So, how’d it go without air conditioning?

At first, it felt great. That’s the best way to start. I started while the weather still felt cool. So the heat slowly built up in my place, which meant I adapted to it slowly instead of trying to bear it all at once.

Still, it got hot. Before the season hit, friends warned me Korea summers can get brutal, especially with the humidity. They weren’t joking. I remember a few days sitting in front of my computer for an hour after getting home and still sweating.

But here are a few coping tips I learned as a result:

  • Keep the window open: Actually, I didn’t really learn this. I never shut the window. Still, I’m pretty sure it played a big part in how the place felt since the air at least stayed within 10 degrees of the outside temperature, which cooled off at night.
  • Open doors: If you live in a place like mine that only has one window, air circulation doesn’t exist.  So toward the middle of the summer, I left my door open. This helped get a breeze to flow through the room and suck out some of the daytime heat.
  • Stay out of the house during the day: I work from the afternoon through to the evening. In the morning, the heat didn’t feel too bad since the sun had just started heating the air. And then by the time I got home at night, the air had cooled down again, not cool but under 90 degrees Fahrenheit. Then it was just a matter of using that door and window technique to get rid of the heat that had built up in the room during the day.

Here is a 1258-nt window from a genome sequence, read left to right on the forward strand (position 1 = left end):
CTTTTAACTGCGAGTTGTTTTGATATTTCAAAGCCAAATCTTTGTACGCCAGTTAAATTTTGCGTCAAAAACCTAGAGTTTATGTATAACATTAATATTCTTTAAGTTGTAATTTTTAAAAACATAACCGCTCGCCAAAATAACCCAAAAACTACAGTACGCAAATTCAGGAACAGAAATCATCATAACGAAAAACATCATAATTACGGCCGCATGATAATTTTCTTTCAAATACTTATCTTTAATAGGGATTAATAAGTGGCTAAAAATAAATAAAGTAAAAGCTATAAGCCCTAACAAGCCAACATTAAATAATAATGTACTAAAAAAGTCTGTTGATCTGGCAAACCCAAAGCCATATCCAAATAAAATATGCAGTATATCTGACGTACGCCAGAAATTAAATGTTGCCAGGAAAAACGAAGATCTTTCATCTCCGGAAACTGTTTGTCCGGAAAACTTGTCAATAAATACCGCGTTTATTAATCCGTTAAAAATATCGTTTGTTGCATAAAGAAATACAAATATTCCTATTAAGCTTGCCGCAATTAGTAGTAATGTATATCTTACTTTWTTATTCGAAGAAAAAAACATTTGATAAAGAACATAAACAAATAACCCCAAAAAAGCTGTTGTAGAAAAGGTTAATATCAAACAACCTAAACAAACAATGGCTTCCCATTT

• Take cold showers: This does two things. One, it cools your overall body temperature, and more importantly it cools your skin temperature. Two, it keeps your place from heating up from the steam from your shower.
  • Take off your clothes: There are advantages to living alone in a small place. Seriously, though, definitely get rid of your socks and pants and any long sleeves. Stick with shorts and loose shirts, preferably without sleeves at all.
  • Ditch the blankets: I like to sleep with at least a sheet on me at night. It makes me feel all snugly. This summer I learned to go without the covers. It’s a good idea to learn this skill if you’re going without A/C. Plus, you don’t have to make your bed if you sleep on top of everything each night.
  • Splash cool water on your face: When you start to heat up, a face refresher can go a long way toward making the rest of your body feel cool.
  • Eat cool foods: There’s a reason people love steaming hot soup in the winter: it warms them up. If you’re shooting for cool, eat cucumbers and carrots and cold noodles instead.
  • Drink lots and lots of cold water: I keep a two liter bottle in the fridge all the time and try to finish it each day. Normally, I prefer water that’s just room temperature. . . but not this summer. This summer, water functioned as my internal A/C.
  • Bonus tip – Careful with your laptop: Laptops seem to get hot anyway, even in fairly normal weather. You can imagine what a summer can do. More than once I thought I’d made my own version of KFC: Korean Fried Computer. It never actually gave out, but I still probably pushed it too far. Lesson? Pay attention.

Notice one item not on this list: a fan. It’s a good option, but I don’t have one. That was my last ditch effort if things got unbearable. With the list above, though, plus some old fashioned stubbornness, I never reached that point.